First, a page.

Tabitha is a simple country girl in a simple country town—or so she tries to make everyone believe. But when a boy with a quiet confidence and appealing edge shows up in town looking to collect beautiful images, it's Tabitha he ends up most drawn to.
Life is never simple, and the complications aren't only on her side. There are mysteries to be solved, and Tabitha fears all of her questions will lead only to bad news.
Tabitha’s body lay curled up at the bottom of the lake for most of the night.
It didn’t settle her the way it usually did.
The water was blind. It had no eyes to gawk at her, the way the rest of the world sometimes could. That was usually a comfort. She usually needed the escape. But—and this went against everything she’d ever known about survival—lately, Tabitha had just wanted to be seen.
She got no shortage of attention in Sunflower, when it came down to it. She was considered something of a character in the small, country college town. But that character, that was an act. That was a façade to cover up who she was down here in the dark.
She’d left the sunfish of the shallows behind at this depth, and the bigger fish stayed away. They could taste her, smell her, tell that she was predatory. Perhaps they’d adapted to her kind a long time ago. If they’d been curious, it would have been so easy to consume them and make the lake truly empty.
There was nothing to see at the bottom of the lake. Little to feel but the steady pressure of water. Little to hear but the faint, rhythmic shifts in the lake’s surface. The sensory deprivation left Tabitha alone with herself. Alone, she could be anything and anyone she wished.
Tonight, it only brought home the differences between wish and reality and made her miss all the things she denied herself by the light of day. She wished that she could be truly herself for once, out in the open, in the light.
When she’d had enough of that cradling nothingness, she got up and walked across the lake bottom, up its uneven slope and through the surface, to the little patch of beach by the lake where she’d set her things on a rock. Her internal time sense told her it was around 3:30 A.M.
She dried and dressed quickly in her plain work clothes. She was careful to brush away her footprints in the sand before leaving.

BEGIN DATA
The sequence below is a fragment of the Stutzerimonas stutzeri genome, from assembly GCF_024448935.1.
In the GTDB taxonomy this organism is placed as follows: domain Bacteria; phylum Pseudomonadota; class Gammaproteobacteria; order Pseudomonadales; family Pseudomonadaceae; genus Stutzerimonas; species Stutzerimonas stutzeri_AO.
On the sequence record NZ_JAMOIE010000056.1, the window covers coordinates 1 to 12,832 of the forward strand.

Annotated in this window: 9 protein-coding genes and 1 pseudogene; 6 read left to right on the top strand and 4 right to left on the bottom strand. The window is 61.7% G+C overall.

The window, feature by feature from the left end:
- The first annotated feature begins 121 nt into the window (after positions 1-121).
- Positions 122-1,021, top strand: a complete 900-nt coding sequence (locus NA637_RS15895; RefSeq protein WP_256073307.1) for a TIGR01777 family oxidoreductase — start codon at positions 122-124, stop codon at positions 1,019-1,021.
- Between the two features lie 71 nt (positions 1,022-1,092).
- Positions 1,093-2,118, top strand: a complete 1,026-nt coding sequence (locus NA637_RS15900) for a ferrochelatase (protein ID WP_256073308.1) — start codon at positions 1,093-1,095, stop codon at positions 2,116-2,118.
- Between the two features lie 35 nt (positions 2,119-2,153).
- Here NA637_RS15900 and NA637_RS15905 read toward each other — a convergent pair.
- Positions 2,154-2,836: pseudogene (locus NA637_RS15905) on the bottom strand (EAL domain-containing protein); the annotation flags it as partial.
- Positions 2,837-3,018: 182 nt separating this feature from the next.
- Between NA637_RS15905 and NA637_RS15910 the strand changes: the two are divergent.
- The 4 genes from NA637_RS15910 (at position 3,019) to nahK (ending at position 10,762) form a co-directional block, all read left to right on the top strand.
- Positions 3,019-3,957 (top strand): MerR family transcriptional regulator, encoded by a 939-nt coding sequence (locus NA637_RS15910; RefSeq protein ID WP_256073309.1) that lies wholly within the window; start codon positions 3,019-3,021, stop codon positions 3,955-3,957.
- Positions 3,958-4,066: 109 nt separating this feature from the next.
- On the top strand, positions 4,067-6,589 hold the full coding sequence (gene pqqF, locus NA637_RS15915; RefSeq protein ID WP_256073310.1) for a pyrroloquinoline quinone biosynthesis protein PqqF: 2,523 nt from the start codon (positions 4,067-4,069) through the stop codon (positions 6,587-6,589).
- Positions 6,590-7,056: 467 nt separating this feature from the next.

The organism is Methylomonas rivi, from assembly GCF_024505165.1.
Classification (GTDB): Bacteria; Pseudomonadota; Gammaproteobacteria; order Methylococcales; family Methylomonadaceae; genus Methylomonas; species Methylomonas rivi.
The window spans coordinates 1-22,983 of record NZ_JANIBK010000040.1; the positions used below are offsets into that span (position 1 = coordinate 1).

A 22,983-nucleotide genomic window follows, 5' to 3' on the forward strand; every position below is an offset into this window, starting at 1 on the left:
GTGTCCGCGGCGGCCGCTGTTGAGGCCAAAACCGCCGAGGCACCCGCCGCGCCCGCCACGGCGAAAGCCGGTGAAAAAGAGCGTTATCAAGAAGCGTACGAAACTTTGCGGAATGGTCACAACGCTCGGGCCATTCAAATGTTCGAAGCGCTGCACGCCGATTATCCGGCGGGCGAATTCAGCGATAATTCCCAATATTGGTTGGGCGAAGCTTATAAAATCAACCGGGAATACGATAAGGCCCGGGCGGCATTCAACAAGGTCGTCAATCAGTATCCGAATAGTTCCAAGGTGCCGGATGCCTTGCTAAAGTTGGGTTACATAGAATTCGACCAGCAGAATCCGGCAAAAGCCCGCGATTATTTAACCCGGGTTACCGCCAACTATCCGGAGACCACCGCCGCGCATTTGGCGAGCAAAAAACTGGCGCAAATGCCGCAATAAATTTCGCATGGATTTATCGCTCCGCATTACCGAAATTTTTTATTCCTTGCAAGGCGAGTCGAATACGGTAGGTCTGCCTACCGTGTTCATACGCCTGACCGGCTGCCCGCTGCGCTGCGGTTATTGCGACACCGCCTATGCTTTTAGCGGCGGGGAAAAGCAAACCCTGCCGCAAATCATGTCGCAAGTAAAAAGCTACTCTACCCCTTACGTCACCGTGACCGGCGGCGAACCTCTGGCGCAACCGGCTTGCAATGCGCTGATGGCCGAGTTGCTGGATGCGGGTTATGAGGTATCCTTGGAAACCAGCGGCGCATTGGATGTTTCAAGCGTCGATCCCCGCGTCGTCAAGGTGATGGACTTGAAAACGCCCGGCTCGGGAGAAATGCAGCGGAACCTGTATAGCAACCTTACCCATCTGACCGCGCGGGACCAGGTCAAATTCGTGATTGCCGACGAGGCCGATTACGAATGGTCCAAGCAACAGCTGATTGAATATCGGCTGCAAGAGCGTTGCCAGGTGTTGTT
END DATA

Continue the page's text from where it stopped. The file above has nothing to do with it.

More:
The gravel drive was rough under her bare feet, but it didn’t bother her—in fact, it was friendly, familiar, like the lack of breath under the surface of the water. Like her ability to see in crystalline detail in the darkness of the night. But it was another thing separating her from everyone else.
She pushed that thought aside in favor of the practicalities of the day. Milking was next, she reminded herself, and then she’d bake fresh bread. She always sold a lot of bread and sandwiches on days when the local college had a term just beginning and the new students were figuring out how to feed themselves.
Tabitha dried her short hair as she walked home in the darkness then quickly settled one of her older wigs onto her head, clipping it fast. She didn’t like to be without one for too long, even when she was by herself. It was one thing to not be presentable. It was another thing to know she looked so entirely unlike herself as she did without her wigs.
With her wig on, Tabitha was herself again, though she certainly wasn’t presentable. She still smelled of the lake, for one thing, but the sheep and goats wouldn’t care—they smelled of sheep and goats, after all. She’d shower properly once bread was in the oven.
In the middle of the night, at the bottom of the lake, with her sheep and goats, these were the parts of her life no one saw. No one ever could. It could compromise everything: her business, her place here, and her very life.
Silent on her bare feet, Tabitha slipped into the barn, put on her heavy leather milking apron, and greeted the first sleepy animal of the day with a scratch behind the ears.
She’d be lost without these creatures. They gave her what she needed to live. She had so much to be grateful for.
But some mornings, that just wasn’t enough.
Nights and mornings, those were the worst times. When everyone else was sleeping. When everyone else could be vulnerable beside their lovers and families. Unguarded.